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15 July 2011 @ 12:01 am
Friday Puzzle #110 - Across or Down? Here or There?  
This is part 4 of a "Better Know the USPC" preview series. The United States Puzzle Championship is scheduled for August 27th, 1PM EDT.

Type: Crisscross

USPC History: A mostly standard crisscross (a word fill-in with a provided grid) has appeared every year except for 2007. In 1999 a cryptic-style grid was used with denser packing but every other time an open grid has appeared. Will Shortz has provided six of these, Shawn Kennedy one, and Craig Kasper the rest.

A few variations have also appeared over the years. Crisscross Clash in 2005 from Craig Kasper had some answers overlap at the first/last letters and was a much much harder form of this type of puzzle since answer lengths were not useful until you concatenated some words together. Craig also made the Crisscross pairs puzzle in 2008 that partially inspired this week's Friday Puzzle. There, pairs of words with a single letter change were presented and you had to figure out which word was actually used. Finally, Dave Tuller made a variation in 2008, the Ampers& Crisscross, where all words contained the string AND and sometimes this became & before entry. 2010 brought a puzzle with numbers instead of words, but one that functionally solved after an initial Aha! exactly as a standard crisscross.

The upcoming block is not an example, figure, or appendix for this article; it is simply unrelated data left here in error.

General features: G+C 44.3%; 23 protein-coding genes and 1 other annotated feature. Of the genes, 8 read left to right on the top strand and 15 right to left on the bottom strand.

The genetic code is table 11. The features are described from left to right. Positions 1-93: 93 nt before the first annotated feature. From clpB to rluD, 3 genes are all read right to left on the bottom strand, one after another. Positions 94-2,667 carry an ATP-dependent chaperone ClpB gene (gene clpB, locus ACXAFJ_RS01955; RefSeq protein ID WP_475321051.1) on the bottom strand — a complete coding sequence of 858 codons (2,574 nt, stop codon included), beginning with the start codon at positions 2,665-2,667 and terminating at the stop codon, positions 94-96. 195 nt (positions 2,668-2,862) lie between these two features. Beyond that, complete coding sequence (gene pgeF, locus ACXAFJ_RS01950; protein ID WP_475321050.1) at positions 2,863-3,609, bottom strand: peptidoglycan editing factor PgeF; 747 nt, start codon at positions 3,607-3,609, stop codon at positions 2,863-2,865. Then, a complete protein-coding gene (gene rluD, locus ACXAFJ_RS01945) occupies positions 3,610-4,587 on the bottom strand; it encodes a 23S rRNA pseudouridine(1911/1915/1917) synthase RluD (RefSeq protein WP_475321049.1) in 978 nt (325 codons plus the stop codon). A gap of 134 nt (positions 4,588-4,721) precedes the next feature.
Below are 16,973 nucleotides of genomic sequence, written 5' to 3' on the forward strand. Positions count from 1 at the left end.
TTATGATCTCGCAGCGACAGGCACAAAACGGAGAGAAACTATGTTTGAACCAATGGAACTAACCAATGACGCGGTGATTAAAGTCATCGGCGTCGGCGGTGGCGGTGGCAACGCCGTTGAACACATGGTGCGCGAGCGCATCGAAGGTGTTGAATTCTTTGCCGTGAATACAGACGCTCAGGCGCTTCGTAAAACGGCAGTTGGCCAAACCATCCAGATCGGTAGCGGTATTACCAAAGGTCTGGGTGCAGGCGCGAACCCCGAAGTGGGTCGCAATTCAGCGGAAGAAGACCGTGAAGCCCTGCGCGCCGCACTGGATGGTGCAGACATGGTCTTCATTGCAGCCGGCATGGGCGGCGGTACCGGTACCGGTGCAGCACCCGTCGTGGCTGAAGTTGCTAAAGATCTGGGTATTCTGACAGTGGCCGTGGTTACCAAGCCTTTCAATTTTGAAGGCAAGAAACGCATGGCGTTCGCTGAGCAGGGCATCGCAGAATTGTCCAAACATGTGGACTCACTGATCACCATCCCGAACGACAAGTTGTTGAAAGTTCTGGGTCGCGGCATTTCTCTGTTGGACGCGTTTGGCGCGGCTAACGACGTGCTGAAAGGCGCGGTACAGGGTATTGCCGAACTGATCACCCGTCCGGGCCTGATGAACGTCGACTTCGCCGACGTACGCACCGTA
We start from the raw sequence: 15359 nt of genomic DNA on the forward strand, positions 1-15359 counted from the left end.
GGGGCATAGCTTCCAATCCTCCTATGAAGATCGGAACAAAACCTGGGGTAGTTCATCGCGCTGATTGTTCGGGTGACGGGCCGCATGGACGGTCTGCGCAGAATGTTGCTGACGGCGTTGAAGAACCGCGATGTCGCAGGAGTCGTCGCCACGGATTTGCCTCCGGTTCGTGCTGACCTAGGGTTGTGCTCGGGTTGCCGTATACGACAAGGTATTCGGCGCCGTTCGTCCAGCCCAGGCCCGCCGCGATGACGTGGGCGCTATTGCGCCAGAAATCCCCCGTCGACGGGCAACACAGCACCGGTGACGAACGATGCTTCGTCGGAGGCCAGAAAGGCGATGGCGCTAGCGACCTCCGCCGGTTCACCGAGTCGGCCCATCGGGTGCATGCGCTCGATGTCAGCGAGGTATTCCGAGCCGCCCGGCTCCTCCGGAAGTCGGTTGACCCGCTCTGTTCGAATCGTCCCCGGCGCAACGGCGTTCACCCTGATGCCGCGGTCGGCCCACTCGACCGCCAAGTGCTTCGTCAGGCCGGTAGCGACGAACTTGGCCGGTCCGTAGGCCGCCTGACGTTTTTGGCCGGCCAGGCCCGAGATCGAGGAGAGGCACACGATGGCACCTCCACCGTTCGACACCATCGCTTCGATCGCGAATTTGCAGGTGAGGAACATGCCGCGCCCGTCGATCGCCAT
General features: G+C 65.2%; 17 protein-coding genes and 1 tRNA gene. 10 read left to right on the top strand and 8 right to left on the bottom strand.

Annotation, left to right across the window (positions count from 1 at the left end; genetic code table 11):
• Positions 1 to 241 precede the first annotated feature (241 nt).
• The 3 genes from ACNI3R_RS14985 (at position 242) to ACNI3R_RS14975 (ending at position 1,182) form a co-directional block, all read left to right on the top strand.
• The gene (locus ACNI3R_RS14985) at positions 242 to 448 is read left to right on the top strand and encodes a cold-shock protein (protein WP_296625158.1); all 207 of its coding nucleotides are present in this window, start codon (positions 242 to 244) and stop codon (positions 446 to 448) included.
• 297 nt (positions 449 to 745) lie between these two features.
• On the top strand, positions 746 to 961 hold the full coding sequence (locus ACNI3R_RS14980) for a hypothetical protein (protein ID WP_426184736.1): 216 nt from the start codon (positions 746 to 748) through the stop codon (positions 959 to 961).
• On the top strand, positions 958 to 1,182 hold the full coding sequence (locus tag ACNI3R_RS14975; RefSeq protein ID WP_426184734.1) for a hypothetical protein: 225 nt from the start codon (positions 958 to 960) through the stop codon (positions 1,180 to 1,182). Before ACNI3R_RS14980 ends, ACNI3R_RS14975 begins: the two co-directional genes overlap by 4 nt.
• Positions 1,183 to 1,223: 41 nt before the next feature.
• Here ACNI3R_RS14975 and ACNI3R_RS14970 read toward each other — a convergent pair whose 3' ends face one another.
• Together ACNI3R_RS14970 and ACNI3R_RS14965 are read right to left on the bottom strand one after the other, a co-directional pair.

Strategy/Notation tips: In a totally "standard" crisscross, my technique is to write most but not all of the word as I'm figuring out what is forced, and certainly much less when I'm sure I'm on the correct path, probably just the crossing letters and a line through the rest so I know I've marked that word off the list below. This is what that can look like when I'm done.

Keeping track of what words are being used in the grid is key. On a guess path, this is a dot next to the word on the word list. After it's on a sure path, it's a dark cross-out. Some years I'm only on sure paths with these crisscrosses. Other years it is more trail and error at the start.